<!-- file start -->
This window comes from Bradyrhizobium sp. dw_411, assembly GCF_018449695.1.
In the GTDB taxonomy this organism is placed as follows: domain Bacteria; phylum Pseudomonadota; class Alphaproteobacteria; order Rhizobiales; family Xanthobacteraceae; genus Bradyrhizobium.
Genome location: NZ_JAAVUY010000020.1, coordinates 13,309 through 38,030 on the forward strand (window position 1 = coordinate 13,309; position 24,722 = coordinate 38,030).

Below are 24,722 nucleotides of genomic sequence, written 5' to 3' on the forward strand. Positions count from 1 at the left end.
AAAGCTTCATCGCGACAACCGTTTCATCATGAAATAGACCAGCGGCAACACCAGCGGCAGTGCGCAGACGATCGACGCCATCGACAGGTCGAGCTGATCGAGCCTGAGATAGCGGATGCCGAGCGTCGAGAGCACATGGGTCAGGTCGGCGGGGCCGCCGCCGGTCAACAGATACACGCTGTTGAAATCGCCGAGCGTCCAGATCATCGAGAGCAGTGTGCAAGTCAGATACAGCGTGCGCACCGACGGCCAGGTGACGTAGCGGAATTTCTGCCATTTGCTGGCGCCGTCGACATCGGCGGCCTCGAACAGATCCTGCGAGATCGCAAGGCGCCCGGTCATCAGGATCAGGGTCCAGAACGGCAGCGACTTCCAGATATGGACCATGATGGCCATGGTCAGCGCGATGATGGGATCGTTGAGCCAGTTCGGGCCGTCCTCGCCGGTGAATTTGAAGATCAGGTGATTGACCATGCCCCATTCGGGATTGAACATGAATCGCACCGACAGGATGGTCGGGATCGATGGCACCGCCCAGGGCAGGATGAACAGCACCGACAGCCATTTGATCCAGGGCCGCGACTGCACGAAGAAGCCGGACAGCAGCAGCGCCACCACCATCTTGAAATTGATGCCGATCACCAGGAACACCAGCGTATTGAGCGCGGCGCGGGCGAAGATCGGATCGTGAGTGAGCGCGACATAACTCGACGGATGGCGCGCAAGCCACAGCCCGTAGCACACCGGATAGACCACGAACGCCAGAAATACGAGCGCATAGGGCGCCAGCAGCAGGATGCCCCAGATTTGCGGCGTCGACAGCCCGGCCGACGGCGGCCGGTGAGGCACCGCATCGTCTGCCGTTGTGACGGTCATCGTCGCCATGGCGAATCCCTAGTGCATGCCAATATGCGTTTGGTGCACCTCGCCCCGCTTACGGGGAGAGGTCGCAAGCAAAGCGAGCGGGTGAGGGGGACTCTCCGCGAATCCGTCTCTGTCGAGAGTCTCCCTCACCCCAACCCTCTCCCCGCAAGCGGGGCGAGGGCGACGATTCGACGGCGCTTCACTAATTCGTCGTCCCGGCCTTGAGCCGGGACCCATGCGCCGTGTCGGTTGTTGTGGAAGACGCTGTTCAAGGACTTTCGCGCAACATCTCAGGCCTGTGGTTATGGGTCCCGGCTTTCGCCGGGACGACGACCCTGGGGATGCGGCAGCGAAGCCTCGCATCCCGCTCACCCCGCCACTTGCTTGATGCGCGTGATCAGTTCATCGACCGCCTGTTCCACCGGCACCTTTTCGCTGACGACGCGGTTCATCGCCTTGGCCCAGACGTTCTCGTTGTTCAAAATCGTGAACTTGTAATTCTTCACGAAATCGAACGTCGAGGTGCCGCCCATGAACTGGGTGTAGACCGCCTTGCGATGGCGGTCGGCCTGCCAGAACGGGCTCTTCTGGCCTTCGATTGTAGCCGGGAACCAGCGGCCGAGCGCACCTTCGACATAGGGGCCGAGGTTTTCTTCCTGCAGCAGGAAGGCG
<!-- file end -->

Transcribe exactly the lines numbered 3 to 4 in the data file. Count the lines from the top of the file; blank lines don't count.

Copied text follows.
Genome location: NZ_JAAVUY010000020.1, coordinates 13,309 through 38,030 on the forward strand (window position 1 = coordinate 13,309; position 24,722 = coordinate 38,030).

Below are 24,722 nucleotides of genomic sequence, written 5' to 3' on the forward strand. Positions count from 1 at the left end.